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I took my 2013 Chevy Cruze to a local dealer today and was shown to have a leaky oil pan gasket, which was repaired under warranty. I forgot to tell them that I use full synthetic oil and they filled it back up with synthetic blend. Will this cause any problems and if not, how soon should I have oil changed back to full synthetic and new oil filter? Dealer offers a pretty good price on full synthetic and filter change. Are dealer synthetics as good as Penzoil, Mobil 1 etc?
Thanks
 

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The dexos blend will be fine for about 5000 miles, it will not cause any issues. My dealer uses Mobil 1 for their full synthetic oil change.
 

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Mine uses mobil 1 as well. They want $100 for a diesel full synthetic oil change.
 
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Discussion Starter · #4 ·
Thanks for the replies! I'll keep the blend in the Cruze for another couple thousand miles then. This dealer wants $89 for full synthetic, oil filter and lube. Seems a pretty competitive price to me. Will probably go to the dealer for that change. Nice people and thorough service dept... Santa Paula Chevrolet, Santa Paula, CA
 

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Those prices seem a bit high to me. A few local dealers charge $50 for a dexos blend change, all the others in the area charge $29. Heard some charge $80 for Mobil1 full synthetic, my dealer the cruze 1.4T cost $48 for Mobil 1, and every 5th oil change is free.

I would call around, might be able to save some $$$
 

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The problem with synthetic blend is that there is no standard. They can put a drop of synthetic oil in with dino oil and call it synthetic-blend. I would not go more than 3000 to 5000 miles with the oil. You should be fine.
 

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Be sure to change your oil filter when it is due. They filled the oil, but they probably didn't change the filter. I also had to have my oil pan resealed, and they did not change the filter. I changed the oil back to full synthetic and replaced the filter when I normally would have changed the oil if they hadn't resealed the oil pan.
 

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See an oil pan gasket in this drawing?



Don't look too hard, ain't one, using GM part number 12378521 sealant, must have been sparse on yours.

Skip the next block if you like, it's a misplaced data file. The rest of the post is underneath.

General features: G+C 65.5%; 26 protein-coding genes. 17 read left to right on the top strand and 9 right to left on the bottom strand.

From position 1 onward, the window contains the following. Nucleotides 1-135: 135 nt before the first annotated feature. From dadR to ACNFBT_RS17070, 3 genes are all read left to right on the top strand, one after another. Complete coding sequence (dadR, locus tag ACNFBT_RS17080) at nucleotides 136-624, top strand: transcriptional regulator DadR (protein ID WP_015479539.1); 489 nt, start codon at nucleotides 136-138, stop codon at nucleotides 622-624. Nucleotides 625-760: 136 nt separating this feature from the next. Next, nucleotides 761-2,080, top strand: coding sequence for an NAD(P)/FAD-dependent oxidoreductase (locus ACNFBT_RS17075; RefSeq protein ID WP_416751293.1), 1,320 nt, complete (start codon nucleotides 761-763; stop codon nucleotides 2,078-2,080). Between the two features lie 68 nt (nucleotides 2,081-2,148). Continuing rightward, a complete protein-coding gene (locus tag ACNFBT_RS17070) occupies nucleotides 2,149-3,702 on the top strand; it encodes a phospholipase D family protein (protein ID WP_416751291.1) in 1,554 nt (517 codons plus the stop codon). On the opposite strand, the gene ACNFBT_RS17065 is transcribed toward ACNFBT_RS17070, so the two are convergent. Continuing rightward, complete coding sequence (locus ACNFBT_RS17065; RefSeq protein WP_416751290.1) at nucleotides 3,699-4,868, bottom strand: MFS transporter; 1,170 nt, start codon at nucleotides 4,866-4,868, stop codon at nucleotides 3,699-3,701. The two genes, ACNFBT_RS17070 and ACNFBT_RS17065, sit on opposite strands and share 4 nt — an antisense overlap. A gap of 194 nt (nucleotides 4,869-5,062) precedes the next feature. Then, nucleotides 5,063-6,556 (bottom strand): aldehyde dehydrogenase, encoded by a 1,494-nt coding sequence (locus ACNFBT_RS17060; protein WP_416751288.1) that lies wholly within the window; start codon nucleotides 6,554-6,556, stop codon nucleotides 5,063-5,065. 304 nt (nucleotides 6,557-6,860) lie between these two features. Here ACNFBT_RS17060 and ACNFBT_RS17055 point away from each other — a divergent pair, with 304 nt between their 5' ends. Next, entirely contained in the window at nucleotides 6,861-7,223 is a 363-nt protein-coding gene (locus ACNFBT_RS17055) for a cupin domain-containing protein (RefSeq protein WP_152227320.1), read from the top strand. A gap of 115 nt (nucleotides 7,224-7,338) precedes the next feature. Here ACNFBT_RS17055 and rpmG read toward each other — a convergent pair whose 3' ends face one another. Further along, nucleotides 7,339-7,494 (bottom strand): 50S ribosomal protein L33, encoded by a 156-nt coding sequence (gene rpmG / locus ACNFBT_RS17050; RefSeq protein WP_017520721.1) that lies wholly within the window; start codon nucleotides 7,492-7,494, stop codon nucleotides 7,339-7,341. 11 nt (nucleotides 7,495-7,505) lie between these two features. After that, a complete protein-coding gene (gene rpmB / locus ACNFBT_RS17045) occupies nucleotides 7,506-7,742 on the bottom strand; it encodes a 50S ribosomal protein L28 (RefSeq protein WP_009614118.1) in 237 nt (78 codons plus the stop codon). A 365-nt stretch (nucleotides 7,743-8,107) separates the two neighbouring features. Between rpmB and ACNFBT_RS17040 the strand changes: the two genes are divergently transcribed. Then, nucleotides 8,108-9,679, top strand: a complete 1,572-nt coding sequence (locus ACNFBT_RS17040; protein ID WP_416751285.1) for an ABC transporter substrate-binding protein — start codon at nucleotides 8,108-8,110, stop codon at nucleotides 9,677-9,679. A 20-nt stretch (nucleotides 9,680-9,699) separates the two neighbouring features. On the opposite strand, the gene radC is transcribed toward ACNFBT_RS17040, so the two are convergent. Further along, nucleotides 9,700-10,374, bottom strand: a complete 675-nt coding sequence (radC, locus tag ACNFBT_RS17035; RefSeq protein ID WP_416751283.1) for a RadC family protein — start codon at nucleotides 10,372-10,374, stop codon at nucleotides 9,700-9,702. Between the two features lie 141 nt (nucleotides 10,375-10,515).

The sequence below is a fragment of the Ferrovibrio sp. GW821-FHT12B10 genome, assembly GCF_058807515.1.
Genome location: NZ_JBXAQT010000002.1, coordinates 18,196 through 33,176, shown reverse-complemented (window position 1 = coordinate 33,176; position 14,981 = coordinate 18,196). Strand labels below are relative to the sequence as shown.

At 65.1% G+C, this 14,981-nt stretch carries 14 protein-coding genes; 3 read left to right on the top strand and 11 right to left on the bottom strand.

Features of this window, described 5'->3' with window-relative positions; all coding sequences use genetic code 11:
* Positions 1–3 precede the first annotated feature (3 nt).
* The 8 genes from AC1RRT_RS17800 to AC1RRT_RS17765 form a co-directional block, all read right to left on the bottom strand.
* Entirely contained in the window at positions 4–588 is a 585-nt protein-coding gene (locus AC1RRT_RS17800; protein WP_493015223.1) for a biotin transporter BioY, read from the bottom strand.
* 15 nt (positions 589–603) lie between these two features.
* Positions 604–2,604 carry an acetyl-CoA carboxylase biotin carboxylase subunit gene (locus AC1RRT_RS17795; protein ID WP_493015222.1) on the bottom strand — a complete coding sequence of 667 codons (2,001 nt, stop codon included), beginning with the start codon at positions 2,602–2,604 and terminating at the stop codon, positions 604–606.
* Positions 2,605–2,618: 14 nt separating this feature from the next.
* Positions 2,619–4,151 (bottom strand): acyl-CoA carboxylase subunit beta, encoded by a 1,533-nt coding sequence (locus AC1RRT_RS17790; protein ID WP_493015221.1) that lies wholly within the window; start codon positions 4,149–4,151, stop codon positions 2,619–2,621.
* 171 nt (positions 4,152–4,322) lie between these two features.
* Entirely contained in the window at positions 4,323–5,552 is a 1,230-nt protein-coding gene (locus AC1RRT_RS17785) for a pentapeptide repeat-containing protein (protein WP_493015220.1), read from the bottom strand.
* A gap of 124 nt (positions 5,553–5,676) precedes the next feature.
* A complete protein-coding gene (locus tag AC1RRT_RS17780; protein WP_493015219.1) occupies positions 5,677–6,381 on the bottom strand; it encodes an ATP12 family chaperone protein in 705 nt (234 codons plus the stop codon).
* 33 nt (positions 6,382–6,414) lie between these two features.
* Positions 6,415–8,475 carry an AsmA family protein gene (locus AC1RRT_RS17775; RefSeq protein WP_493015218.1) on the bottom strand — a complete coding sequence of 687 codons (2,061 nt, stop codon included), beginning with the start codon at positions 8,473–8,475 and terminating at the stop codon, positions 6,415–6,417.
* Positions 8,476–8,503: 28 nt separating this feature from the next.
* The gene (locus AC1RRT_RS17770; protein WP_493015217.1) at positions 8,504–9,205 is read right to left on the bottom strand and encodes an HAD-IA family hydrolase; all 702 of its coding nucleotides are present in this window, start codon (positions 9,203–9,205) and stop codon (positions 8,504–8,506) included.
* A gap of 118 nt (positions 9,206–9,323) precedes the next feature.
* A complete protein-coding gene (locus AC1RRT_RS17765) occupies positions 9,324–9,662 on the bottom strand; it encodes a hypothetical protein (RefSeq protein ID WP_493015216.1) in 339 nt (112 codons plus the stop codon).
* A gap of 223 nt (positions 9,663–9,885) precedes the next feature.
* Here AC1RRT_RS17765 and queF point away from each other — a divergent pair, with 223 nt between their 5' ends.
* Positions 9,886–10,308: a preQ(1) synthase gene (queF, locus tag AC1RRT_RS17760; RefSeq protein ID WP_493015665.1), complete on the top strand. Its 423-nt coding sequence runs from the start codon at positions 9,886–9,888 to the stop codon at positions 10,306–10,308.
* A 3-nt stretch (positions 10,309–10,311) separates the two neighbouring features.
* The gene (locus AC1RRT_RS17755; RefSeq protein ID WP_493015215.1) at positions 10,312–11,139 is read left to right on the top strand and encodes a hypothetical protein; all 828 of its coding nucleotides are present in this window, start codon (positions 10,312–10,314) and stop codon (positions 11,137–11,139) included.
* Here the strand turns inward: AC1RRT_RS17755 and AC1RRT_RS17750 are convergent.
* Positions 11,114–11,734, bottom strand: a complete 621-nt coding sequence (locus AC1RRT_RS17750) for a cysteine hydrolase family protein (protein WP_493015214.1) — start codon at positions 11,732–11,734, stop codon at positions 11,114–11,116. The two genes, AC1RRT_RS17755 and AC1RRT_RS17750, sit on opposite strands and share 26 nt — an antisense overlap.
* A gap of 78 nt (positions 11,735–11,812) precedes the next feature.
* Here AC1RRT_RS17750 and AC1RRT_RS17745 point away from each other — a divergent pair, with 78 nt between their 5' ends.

Kind of a major job to do this right, least four hours or maybe even more, have to drop the exhaust system and oil cooler lines, remove a whole bunch of bolts, and trying to cut through that old seal and removing the pan without wrecking it is really time consuming.

Ha, ran into this with my then college kids, driving what one would call wreckers, far easier to clean that area, not really any pressure behind it, just oil slashing with choke or carb cleaner and fill that gap externally with sealer. Actually what works even better is Loctite automotive two part epoxy. What the heck, car ain't worth fixing anyway, few more thousand miles and will join other wreckers. But it last for the life of the vehicle.

And you don't even have to change the oil or filter, just do it when its due. But you can sure lie about things like this. So did they actually drop your pan, spend a lot of time cleaning off the old sealant, not only on the pan but on the engine block itself. And are you as could as a robot to put an even amount of new sealant on?

This is what that sealant looks like.



It needs a very steady hand.
 

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So did they actually drop your pan, spend a lot of time cleaning off the old sealant, not only on the pan but on the engine block itself. And are you as could as a robot to put an even amount of new sealant on? It needs a very steady hand.
I checked my service papers. It says, "Removed oil pan cleaned and resealed lower oil pan added oil checked for leaks none present." It says the sealant is 12346286.
 

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Okay, then should see new sealant clear around the perimeter of the oil pan, tool marks on the oil pan bolts and where they removed the exhaust pipe.

Not saying they didn't do this, but over my life time seen a lot of invoices claiming to do certain work. Ha, even made the comment, sure did a wonderful job, even replacing all the dust and oil film on components they claimed to remove and replace.

Also made the statement, wasn't born paranoid, just became this way.
 

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The problem with synthetic blend is that there is no standard. They can put a drop of synthetic oil in with dino oil and call it synthetic-blend. I would not go more than 3000 to 5000 miles with the oil. You should be fine.